Not only is Obama’s “recovery” the worst in history but Americans are earning less under Obama than they did under Bush. Mmm, Mmm, Mmm, trickle up poverty.
From the Weekly Standard:
Americans must be wondering how much more of this “recovery” they can afford. New figures from the Census Bureau’s Current Population Survey, compiled by Sentier Research, show that the typical American household’s real (inflation-adjusted) income has actually dropped 5.7 percent during the Obama “recovery.” Using constant 2012 dollars (to adjust for inflation), the median annual income of American households was $53,718 as of June 2009, the last month of the recession. Now, after 38 months of this “recovery,” it has fallen to $50,678 — a drop of $3,040 per household.
Yet it gets worse. Amazingly, incomes have dropped even more during the “recovery” than they did during the recession. In fact, they’ve dropped more than twice as much as they did during the recession. From the start to the end of the recession, the real median income of American households fell $1,413, or 2.6 percent. From the end of the recession to the present day, it has dropped $3,040, or 5.7 percent. This begs the question: What kind of “recovery” compares unfavorably with the recession from which it’s ostensibly recovering?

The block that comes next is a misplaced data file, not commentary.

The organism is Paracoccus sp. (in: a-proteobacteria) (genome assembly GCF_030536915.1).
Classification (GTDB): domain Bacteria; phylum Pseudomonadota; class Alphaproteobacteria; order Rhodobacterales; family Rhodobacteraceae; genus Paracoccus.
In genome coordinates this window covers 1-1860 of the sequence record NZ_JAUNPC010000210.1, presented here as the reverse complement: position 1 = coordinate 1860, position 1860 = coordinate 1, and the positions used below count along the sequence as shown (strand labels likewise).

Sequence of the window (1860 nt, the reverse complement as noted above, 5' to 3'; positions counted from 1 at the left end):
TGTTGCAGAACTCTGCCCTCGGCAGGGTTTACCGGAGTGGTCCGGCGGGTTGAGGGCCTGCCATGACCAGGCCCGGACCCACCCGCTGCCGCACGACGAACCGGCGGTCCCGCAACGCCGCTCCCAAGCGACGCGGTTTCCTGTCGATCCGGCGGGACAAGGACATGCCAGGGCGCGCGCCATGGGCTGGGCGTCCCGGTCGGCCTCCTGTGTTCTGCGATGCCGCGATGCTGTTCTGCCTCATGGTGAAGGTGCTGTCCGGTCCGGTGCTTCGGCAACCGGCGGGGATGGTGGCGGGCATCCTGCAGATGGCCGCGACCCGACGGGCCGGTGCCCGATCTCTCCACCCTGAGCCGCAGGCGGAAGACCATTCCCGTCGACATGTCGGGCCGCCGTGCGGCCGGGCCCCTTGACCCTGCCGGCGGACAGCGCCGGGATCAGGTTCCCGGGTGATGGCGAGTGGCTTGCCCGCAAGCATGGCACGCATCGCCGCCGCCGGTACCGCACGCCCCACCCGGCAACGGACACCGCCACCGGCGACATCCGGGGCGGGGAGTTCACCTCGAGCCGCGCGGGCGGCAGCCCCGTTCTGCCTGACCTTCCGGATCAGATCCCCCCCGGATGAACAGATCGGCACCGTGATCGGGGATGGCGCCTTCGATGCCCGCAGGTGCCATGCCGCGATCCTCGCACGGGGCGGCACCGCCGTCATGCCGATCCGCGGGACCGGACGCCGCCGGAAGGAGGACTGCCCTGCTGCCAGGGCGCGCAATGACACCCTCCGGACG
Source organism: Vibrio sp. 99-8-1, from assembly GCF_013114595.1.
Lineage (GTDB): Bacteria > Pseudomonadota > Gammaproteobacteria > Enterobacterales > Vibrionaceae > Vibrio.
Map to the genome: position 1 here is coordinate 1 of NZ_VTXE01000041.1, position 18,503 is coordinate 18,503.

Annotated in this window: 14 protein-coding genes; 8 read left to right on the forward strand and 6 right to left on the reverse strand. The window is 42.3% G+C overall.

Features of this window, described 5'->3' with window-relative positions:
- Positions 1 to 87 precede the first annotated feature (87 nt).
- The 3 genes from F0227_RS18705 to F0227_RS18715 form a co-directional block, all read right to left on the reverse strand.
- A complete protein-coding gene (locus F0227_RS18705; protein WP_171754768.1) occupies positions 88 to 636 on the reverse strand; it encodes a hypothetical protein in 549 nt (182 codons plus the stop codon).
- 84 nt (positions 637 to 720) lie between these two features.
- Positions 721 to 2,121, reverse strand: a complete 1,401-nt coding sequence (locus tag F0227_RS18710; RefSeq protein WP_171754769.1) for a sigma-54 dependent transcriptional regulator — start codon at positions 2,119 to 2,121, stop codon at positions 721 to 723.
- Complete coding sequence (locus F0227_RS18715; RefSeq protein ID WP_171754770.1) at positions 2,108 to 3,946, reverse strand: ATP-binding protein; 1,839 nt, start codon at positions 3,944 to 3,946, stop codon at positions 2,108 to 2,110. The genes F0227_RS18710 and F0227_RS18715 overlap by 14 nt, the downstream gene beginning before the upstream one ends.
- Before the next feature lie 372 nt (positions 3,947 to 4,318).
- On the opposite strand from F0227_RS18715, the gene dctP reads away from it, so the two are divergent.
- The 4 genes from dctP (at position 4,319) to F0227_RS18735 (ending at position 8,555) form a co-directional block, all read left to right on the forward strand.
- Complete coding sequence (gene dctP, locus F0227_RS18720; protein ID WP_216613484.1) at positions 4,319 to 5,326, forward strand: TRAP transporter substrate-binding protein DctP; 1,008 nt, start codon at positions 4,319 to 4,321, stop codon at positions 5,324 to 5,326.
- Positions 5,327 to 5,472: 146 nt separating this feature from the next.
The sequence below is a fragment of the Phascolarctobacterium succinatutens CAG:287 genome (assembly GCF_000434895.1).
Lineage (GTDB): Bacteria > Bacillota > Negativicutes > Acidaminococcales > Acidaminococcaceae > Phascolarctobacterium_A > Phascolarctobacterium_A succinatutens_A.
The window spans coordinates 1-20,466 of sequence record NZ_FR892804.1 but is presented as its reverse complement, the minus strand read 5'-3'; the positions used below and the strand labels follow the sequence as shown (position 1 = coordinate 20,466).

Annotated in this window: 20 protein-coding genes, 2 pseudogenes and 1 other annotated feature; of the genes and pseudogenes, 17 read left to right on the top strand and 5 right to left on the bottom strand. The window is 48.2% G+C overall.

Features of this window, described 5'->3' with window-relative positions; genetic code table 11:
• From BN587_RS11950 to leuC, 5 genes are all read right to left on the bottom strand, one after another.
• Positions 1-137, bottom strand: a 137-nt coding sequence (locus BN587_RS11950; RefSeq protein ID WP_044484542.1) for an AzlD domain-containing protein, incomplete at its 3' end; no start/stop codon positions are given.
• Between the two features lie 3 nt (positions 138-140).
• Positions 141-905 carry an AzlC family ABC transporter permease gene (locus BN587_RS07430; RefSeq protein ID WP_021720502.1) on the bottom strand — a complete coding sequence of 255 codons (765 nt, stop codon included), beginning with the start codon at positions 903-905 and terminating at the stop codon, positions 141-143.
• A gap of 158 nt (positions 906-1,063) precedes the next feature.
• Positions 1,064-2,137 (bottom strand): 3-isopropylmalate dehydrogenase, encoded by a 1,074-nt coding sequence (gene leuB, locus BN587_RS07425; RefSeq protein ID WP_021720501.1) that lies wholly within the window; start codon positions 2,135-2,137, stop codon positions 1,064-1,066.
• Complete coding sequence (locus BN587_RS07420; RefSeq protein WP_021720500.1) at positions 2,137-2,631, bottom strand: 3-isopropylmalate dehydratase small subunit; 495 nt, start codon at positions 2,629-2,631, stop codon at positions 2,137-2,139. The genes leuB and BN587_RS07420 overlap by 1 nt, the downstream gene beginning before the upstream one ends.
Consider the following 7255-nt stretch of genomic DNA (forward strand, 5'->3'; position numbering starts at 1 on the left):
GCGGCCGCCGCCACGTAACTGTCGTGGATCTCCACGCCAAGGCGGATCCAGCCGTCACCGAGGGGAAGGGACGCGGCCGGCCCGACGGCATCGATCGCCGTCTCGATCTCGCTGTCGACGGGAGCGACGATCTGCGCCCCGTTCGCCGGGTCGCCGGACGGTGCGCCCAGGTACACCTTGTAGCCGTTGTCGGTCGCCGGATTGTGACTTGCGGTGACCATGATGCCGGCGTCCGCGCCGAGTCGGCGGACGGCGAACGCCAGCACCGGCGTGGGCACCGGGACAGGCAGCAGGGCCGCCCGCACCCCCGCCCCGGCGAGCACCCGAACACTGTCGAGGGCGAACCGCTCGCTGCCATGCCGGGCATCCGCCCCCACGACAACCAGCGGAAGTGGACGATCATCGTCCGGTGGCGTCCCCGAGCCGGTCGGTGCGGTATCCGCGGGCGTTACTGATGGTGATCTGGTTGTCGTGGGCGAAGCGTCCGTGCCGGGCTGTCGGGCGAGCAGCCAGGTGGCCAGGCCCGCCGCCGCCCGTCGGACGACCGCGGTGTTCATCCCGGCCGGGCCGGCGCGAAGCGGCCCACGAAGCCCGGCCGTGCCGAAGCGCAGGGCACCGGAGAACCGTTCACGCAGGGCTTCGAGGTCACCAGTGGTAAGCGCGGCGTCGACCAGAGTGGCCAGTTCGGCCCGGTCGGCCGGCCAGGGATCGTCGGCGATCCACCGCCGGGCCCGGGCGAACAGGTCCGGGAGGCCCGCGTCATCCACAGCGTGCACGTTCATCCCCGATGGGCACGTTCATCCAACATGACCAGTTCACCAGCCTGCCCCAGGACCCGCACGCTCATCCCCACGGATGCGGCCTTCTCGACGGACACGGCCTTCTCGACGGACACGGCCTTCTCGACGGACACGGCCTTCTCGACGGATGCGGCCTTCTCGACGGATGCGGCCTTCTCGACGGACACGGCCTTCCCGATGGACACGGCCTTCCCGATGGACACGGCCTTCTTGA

Two of the groups hit hardest have been ones that turned out in abundance for Obama in 2008: black Americans and younger Americans (those between the ages of 25 and 34). During the first three years of the Obama “recovery,” the real median household income for black Americans dropped a whopping 11.1 percent. For Americans between the ages of 25 and 34 — the group most apt, as Paul Ryan put it, to be “staring up at fading Obama posters” and looking to “get going with life” — real median household income dropped 8.9 percent.
Moreover, we’re still not headed in the right direction. Last month, American households’ real median annual income fell by another $543 — from $51,221 to $50,678. Sentier’s Gordon Green, former chief of the Governments Division at the Census Bureau, says, “This latest decline in real median annual household income is indicative of a struggling economy.” He adds that, while we are “technically” in a recovery, “real median annual household income is having a difficult time maintaining its present level, much less ‘recovering.’”